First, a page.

In many network environments the administrators and security engineers have an understanding of the full geographical scope and reach of their network. While some corporations have a global audience and expect traffic from the far reaches of the world, others are more localized and target a specific small region.
A health care provider for Alaska would monitor its network connections to ensure that network connections are limited to its main source of users, i.e. those in Alaska. An insurance company in St. Louis will see mostly traffic from IP addresses in Missouri, but Illinois as well, due to the city being on the state line.
While anonymous web connections from global addresses are common, specific attention should be paid to such addresses being used to access password-protected areas of a corporation. This could include remote file access, VPN and web-based corporate email.
In such cases the logs from these applications, usually supplied in plain text or W3C format, contain details about transactions to include the remote IP address and the account name being authorized. In reviewing logs from various incident responses cmdLabs has found details to show that a short log review made on a daily basis could help smaller corporations determine quickly if a user account was compromised and accessed from a remote location.
For example, the log sample below from a Cisco ASA tracks VPN connections. The user “cmdLabs\bbaskin” was accessed via the IP address of 220.127.116.11 on 2 April, 2011, an IP that was traced back to Ireland. A few hours later the same account was accessed from an IP address in Austria.
For this small set of data it is trivial to query each IP address to determine its country of origin, netblock owner, and other details that would highlight unauthorized access. The problem arises when you have hundreds of thousands of such transactions in your daily log files.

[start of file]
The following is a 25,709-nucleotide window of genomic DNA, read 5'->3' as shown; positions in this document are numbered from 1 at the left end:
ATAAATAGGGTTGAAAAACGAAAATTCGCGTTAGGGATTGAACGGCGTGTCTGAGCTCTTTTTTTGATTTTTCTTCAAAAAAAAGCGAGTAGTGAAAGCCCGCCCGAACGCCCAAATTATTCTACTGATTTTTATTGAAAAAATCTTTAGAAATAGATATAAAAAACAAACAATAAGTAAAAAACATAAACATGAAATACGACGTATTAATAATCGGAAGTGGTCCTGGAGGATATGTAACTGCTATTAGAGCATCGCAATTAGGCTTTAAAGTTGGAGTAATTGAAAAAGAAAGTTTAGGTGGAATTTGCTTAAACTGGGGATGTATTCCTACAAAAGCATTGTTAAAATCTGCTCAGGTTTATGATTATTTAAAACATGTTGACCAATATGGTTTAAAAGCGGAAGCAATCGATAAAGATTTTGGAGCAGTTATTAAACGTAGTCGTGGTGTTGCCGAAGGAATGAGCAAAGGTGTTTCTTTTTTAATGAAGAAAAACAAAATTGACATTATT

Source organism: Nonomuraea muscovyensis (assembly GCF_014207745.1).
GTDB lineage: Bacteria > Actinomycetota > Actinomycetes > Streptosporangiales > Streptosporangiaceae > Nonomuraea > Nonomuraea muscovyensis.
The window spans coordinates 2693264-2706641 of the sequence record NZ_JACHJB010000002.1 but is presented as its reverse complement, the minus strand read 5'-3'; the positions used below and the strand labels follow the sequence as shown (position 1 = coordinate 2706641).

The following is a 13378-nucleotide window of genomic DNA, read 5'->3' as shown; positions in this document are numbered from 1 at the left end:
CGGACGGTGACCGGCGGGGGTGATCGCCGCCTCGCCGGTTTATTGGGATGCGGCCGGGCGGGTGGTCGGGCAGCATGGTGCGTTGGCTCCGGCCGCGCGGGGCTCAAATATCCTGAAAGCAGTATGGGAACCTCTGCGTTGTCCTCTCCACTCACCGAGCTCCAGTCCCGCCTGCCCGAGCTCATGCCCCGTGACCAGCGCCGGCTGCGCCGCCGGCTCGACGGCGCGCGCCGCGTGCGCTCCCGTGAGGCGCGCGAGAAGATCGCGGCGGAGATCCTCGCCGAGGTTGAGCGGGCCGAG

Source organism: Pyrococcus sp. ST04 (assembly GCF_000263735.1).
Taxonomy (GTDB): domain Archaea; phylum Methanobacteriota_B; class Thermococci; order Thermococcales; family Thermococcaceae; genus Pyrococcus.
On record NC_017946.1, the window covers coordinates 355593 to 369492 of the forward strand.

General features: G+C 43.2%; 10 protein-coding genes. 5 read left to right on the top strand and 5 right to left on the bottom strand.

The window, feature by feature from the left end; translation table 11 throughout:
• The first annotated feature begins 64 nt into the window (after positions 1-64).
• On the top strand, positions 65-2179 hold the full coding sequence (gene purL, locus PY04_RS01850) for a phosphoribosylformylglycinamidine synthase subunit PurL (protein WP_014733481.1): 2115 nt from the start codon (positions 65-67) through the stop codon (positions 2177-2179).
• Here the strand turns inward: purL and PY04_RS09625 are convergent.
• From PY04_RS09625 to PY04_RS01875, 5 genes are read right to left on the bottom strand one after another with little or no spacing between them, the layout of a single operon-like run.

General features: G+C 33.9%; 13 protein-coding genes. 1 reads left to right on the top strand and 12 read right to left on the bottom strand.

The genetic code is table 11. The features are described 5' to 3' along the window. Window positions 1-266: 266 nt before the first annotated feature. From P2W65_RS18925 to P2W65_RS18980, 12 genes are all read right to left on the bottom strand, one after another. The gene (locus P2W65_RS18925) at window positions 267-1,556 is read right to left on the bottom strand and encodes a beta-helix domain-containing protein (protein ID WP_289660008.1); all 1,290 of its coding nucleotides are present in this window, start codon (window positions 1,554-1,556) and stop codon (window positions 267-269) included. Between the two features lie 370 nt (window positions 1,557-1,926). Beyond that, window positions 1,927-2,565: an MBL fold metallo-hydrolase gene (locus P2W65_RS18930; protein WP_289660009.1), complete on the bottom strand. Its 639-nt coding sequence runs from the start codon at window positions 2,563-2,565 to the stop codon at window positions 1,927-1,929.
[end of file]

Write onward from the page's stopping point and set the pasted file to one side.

One service that cmdLabs uses regularly is the IP to ASN WHOIS server run by Team Cymru. This server provides quick and easy access to country codes for a given IP address. However, it has two limitations: it requires Internet-access which is not readily available from a forensic workstation and to process a large bulk of IPs you have to use their Netcat process which only returns ASNs and not country codes. To overcome these limitations I've developed a simple solution that could process hundreds of thousands of IP addresses to determine country codes.
This solution is a small Python script called IP2CC that takes an IP address as input and outputs the originating country code for that IP. This solution requires three components:
- The free country code database located at http://www.maxmind.com/app/geolitecountry (updated monthly)
- Python API module to access this database located at https://github.com/appliedsec/pygeoip
- The ip2cc.py script. Downloadable at the end of this blog post.
In one use, we'll eliminate known intranet/extranet IP addresses and run the resulting list through IP2CC to produce a master list of foreign accesses. This script will run in Linux and OSX in conjunction with the native OS command line tools. For a Windows environment you will find additional capabilities by installing the necessary GnuWin32 components. For example, when reviewing a NCSA-formatted log with the IP address in the first field:
Dealing with the VPN logs shown earlier, we'll change our command line a bit. Using the standard Cisco log file index as a source we can see that the log id of 734001 will show us the remote IP address of a user login. We'll search the log for that id and then parse out the IP address in the 15th field. An additional hindrance is that the IP address is appended with a comma, which we’ll remove with the ‘tr’ command.
Usage of a tool like IP2CC is a first step to opening an administrators eyes to traffic beyond their network. A good administrator or security engineer should monitor not only the traffic that flows across their network but also the perceived traffic that flows from a network’s outer nodes to the Internet. Monitoring for your company’s existence in spam black-lists, a malware rating on services like Web of Trust, and other indicators can give clues that an infection or intrusion may be underway within your network.
IP2CC Python Source Code v1.0